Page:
In the wake of an approval of a Letter of Intent (LOI) of a Brooklyn-based charter school, a coalition of local electeds are looking to stop the school from opening a second location.
In July, the Hellenic Classical Charter School (HCCS) got the first step in the process toward opening a second charter school location in Dyker Heights moving through approval from The New York State Education Department.
The move paves the way for HCCS to open a possible second location at the former Angel Guardian Home located on 63rd Street between 12th and 13th Avenues. The building was recently sold in a deal finalized last week to a private builder, Scott Barone.
Their first location in Sunset Park/Greenwood Heights is a dual language K-8 school with a diverse class range: 23% black, 44% Hispanic and 27% white.
The approval to the LOI incited South Brooklyn electeds, led by Assemblyman Peter Abbate (D-Bensonhurst, Sunset Park) to denounce the school’s proposal citing the main issue of overcrowding, despite the school’s goal to alleviate some of the over population in District 20.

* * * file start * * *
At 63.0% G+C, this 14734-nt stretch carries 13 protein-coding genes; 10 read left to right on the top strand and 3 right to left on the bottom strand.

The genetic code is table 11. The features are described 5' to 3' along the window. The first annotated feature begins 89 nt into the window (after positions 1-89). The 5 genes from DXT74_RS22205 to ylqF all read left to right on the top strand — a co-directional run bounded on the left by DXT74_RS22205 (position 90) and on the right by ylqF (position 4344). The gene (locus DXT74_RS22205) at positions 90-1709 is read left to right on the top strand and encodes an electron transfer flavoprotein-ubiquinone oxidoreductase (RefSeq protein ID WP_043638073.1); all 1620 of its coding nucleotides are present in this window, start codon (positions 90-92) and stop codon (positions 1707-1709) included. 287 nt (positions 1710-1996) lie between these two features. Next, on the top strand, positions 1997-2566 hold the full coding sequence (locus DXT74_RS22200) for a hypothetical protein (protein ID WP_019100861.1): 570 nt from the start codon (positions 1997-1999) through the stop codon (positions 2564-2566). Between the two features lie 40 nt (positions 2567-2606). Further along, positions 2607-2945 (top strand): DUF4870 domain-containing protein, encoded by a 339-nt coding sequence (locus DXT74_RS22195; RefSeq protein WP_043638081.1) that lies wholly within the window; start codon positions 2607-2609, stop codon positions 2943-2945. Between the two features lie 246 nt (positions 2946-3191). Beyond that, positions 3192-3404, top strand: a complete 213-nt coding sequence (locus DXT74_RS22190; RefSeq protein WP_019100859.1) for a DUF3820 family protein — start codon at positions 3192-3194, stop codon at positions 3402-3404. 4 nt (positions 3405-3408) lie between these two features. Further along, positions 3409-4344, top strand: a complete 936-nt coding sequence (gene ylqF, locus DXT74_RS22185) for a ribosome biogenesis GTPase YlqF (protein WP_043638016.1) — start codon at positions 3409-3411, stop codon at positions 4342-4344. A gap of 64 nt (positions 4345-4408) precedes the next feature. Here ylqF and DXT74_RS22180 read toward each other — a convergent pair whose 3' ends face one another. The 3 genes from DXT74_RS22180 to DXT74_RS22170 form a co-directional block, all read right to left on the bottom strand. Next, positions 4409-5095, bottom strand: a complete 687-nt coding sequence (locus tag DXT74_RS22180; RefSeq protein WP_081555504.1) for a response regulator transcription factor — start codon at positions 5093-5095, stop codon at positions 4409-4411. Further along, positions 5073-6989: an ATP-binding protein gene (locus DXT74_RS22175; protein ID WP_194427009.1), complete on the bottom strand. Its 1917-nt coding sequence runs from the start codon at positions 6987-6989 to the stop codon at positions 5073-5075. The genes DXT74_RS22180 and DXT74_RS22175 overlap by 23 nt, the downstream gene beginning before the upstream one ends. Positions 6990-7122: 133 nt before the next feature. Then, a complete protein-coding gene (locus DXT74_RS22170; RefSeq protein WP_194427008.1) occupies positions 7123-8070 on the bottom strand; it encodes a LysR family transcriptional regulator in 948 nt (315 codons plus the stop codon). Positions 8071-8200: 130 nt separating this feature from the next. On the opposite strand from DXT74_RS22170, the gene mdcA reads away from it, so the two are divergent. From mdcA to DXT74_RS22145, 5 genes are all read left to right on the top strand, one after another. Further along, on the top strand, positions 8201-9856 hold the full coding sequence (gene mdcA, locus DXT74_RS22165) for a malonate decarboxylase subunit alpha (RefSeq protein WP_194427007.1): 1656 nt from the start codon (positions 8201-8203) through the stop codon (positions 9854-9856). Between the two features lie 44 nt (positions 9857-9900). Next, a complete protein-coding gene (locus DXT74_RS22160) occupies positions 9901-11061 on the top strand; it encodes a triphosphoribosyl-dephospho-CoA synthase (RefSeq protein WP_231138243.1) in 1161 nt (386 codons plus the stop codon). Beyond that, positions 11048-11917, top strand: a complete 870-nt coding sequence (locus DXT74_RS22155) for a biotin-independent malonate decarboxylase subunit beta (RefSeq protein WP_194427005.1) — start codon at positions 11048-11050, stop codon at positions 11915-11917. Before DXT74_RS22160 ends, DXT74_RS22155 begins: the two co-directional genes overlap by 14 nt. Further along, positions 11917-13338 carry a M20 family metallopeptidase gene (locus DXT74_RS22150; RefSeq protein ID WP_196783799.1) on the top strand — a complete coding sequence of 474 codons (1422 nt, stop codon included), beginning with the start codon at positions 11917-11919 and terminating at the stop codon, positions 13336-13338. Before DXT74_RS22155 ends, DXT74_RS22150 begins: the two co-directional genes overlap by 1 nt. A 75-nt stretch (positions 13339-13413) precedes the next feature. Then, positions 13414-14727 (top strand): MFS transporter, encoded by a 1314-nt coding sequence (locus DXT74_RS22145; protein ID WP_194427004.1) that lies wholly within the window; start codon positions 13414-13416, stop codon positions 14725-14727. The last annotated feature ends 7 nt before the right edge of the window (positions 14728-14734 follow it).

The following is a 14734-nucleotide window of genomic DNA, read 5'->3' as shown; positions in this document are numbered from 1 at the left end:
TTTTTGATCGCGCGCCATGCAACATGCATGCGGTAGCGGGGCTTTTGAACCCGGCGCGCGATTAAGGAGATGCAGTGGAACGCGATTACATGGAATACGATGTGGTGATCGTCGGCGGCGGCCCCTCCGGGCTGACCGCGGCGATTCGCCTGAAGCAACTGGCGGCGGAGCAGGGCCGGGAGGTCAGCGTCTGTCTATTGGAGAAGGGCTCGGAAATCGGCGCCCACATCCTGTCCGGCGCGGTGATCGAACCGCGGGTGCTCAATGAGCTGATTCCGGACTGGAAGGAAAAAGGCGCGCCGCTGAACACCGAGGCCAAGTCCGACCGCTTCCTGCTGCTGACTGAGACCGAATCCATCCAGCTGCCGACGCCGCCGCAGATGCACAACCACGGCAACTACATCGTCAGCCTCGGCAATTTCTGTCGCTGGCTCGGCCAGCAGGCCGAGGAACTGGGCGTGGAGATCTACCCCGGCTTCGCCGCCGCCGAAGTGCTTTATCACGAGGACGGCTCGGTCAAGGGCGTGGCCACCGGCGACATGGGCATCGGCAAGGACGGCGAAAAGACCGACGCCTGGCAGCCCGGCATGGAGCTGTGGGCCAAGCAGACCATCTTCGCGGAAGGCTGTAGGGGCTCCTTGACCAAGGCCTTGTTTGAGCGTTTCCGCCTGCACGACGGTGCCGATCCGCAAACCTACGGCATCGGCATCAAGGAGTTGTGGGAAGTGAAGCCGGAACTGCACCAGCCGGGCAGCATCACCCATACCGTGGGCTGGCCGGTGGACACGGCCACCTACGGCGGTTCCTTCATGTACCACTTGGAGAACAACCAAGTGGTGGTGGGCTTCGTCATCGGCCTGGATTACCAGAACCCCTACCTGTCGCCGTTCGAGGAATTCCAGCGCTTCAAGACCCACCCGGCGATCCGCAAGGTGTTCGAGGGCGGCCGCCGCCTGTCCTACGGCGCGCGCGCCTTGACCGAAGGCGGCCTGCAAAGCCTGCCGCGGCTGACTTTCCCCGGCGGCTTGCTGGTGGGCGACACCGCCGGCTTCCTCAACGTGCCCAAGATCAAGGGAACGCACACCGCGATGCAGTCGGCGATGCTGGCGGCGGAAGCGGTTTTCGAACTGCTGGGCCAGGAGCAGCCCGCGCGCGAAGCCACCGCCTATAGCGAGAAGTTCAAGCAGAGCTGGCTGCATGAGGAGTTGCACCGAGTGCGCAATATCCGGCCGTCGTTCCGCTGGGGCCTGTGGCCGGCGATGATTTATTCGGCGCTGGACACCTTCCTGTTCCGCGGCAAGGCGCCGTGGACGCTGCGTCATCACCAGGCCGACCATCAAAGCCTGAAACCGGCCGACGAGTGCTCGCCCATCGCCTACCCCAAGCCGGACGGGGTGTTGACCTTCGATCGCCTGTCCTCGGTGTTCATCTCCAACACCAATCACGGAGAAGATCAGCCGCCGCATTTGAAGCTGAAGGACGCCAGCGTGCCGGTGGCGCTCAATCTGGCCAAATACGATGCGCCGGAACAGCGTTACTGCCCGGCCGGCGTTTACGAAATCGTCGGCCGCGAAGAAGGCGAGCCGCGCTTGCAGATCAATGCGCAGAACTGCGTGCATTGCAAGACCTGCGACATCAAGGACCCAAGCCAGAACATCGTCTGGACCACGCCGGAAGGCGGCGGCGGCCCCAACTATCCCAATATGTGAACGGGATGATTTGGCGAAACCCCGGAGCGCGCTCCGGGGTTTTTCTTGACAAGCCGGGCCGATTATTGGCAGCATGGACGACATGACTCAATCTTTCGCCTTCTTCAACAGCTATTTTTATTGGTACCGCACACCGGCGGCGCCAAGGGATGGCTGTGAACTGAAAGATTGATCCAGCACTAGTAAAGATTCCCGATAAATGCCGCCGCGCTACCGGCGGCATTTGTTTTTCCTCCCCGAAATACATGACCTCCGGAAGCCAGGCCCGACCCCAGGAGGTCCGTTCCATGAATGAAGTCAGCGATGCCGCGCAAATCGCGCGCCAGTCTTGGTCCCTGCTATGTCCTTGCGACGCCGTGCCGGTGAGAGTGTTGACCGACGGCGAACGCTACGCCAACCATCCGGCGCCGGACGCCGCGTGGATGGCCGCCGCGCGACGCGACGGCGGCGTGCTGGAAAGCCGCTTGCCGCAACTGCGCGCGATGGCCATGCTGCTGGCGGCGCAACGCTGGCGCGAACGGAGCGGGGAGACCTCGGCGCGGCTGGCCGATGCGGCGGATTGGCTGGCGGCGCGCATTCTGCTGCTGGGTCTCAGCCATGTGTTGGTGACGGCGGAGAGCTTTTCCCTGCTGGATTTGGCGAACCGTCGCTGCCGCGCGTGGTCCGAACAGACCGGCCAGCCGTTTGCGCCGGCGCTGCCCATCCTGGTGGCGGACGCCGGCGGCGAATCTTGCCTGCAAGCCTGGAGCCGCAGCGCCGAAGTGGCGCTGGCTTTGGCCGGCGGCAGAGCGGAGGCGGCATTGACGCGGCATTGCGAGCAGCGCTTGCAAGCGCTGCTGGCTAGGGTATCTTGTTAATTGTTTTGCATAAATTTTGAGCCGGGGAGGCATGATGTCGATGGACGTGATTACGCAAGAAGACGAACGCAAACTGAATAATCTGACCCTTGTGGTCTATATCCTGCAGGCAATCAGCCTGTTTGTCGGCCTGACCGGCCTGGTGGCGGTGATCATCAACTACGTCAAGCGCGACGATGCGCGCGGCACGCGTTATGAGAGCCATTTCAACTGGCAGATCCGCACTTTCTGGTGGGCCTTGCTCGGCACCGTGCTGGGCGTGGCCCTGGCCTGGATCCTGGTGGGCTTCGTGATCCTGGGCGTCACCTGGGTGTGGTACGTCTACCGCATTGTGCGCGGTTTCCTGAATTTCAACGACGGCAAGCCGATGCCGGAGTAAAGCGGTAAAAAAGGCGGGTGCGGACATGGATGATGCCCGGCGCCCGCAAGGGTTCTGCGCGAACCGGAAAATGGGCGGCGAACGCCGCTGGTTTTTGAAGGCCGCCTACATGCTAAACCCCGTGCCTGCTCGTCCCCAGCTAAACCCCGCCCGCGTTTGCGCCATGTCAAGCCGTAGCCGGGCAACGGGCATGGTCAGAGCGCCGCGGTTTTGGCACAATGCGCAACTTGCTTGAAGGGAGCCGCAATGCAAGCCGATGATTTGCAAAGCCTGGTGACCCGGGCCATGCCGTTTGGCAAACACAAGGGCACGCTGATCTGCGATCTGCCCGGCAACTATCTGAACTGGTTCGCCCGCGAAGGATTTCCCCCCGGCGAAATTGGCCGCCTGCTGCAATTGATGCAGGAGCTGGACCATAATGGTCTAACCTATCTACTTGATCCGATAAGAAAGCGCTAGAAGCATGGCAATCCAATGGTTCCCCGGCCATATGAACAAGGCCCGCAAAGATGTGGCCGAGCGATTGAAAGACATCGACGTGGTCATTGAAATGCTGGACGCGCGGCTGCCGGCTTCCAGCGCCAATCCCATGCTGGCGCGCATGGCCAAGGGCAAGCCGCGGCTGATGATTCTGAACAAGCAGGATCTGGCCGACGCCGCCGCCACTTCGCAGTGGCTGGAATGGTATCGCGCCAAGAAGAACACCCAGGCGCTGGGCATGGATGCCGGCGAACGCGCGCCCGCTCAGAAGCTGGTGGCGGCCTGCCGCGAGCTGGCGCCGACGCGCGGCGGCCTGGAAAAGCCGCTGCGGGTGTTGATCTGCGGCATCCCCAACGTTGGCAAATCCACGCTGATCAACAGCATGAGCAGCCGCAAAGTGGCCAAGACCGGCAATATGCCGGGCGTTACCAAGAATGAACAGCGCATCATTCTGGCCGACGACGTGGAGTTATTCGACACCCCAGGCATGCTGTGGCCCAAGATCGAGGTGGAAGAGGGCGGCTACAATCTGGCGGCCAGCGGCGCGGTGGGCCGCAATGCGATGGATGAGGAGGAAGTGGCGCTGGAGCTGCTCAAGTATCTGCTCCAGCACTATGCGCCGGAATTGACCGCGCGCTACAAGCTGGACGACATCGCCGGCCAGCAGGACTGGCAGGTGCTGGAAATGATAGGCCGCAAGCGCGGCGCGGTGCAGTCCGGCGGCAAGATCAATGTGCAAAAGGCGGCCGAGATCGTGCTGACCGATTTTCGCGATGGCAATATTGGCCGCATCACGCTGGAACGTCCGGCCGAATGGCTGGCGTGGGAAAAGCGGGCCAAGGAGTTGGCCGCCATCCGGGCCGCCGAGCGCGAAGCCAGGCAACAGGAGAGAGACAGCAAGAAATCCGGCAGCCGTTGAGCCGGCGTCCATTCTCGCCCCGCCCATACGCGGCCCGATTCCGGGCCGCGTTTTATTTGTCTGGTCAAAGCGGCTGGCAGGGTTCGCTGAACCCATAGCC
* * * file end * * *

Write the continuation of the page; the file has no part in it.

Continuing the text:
Abbate alongside Assembly members Felix Ortiz and William Colton, City Council members Carlos Menchaca, Mark Treyger and Justin Brannan, and Congressman Jerrold Nadler, wrote a letter to New York State Education Commissioner, Mary Ellen Elia, earlier this month claiming the school would exacerbate the lack of seats in the area.
“We are writing to voice our opposition to this proposal and explain why our constituents, who are already voicing their disapproval, will not be well served by a charter schools. “Approving this charter school will do nothing to fix the fact that District 20’s schools are incredibly overcrowded. The average class size is at 121% capacity, putting a stress on our teachers, administrators and the students,” read the letter.
HCCS is actually looking to add 450 seats to one of the borough’s most crowded school districts and is expected to launch with grades K-1 in Fall 2019. After their first year (2019-2020), the school will add a grade each year until the school serves K-8 that would only help to alleviate the district’s lack of seats.
The proposed elementary and middle charter school will focus on a rigorous education that is rich in challenging content and supplementing instruction with classical study of the Greek and Latin language, history, and other cultural studies.
“I have lived in this community for decades and my children grew up here. As a former teacher, administrator and principal in District 20, our hope is for HCCS is to be part of another great district and continue to educate children. In addition, we want to expand the collaborative effort HCCS has forged with the DOE over the past 14 years,” said Christina Tettonis, Principal of HCCS.